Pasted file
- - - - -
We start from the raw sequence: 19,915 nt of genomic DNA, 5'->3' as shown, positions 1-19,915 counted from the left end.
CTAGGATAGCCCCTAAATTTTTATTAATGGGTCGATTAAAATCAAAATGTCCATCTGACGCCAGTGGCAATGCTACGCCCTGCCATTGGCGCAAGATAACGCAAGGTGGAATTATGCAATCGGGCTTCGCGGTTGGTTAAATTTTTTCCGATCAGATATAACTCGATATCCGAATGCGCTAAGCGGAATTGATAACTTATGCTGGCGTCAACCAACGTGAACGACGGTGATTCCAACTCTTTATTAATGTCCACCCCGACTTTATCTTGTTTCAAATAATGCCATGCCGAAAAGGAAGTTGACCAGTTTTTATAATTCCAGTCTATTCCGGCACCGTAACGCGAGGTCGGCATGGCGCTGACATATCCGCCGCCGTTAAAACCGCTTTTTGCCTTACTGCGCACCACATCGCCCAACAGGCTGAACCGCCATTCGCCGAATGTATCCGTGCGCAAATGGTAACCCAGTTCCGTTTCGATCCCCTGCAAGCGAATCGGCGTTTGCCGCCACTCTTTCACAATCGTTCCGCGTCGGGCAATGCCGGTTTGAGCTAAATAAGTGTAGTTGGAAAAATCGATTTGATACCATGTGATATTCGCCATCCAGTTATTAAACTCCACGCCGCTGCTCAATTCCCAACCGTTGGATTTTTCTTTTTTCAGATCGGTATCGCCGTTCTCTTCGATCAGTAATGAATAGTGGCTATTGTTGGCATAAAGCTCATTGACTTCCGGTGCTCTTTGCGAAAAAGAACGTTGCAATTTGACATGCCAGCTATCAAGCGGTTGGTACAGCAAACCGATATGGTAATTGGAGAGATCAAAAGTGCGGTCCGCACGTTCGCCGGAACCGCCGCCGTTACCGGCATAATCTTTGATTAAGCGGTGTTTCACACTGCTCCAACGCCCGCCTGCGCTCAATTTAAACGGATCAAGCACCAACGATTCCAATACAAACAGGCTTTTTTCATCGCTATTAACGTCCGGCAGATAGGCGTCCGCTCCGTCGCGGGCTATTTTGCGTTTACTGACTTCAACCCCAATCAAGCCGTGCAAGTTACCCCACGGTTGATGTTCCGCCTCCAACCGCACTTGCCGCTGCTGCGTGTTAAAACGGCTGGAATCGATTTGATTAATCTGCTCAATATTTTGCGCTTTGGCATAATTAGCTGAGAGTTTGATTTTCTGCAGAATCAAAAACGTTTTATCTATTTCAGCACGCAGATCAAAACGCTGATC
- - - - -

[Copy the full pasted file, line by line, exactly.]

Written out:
We start from the raw sequence: 19,915 nt of genomic DNA, 5'->3' as shown, positions 1-19,915 counted from the left end.
CTAGGATAGCCCCTAAATTTTTATTAATGGGTCGATTAAAATCAAAATGTCCATCTGACGCCAGTGGCAATGCTACGCCCTGCCATTGGCGCAAGATAACGCAAGGTGGAATTATGCAATCGGGCTTCGCGGTTGGTTAAATTTTTTCCGATCAGATATAACTCGATATCCGAATGCGCTAAGCGGAATTGATAACTTATGCTGGCGTCAACCAACGTGAACGACGGTGATTCCAACTCTTTATTAATGTCCACCCCGACTTTATCTTGTTTCAAATAATGCCATGCCGAAAAGGAAGTTGACCAGTTTTTATAATTCCAGTCTATTCCGGCACCGTAACGCGAGGTCGGCATGGCGCTGACATATCCGCCGCCGTTAAAACCGCTTTTTGCCTTACTGCGCACCACATCGCCCAACAGGCTGAACCGCCATTCGCCGAATGTATCCGTGCGCAAATGGTAACCCAGTTCCGTTTCGATCCCCTGCAAGCGAATCGGCGTTTGCCGCCACTCTTTCACAATCGTTCCGCGTCGGGCAATGCCGGTTTGAGCTAAATAAGTGTAGTTGGAAAAATCGATTTGATACCATGTGATATTCGCCATCCAGTTATTAAACTCCACGCCGCTGCTCAATTCCCAACCGTTGGATTTTTCTTTTTTCAGATCGGTATCGCCGTTCTCTTCGATCAGTAATGAATAGTGGCTATTGTTGGCATAAAGCTCATTGACTTCCGGTGCTCTTTGCGAAAAAGAACGTTGCAATTTGACATGCCAGCTATCAAGCGGTTGGTACAGCAAACCGATATGGTAATTGGAGAGATCAAAAGTGCGGTCCGCACGTTCGCCGGAACCGCCGCCGTTACCGGCATAATCTTTGATTAAGCGGTGTTTCACACTGCTCCAACGCCCGCCTGCGCTCAATTTAAACGGATCAAGCACCAACGATTCCAATACAAACAGGCTTTTTTCATCGCTATTAACGTCCGGCAGATAGGCGTCCGCTCCGTCGCGGGCTATTTTGCGTTTACTGACTTCAACCCCAATCAAGCCGTGCAAGTTACCCCACGGTTGATGTTCCGCCTCCAACCGCACTTGCCGCTGCTGCGTGTTAAAACGGCTGGAATCGATTTGATTAATCTGCTCAATATTTTGCGCTTTGGCATAATTAGCTGAGAGTTTGATTTTCTGCAGAATCAAAAACGTTTTATCTATTTCAGCACGCAGATCAAAACGCTGATC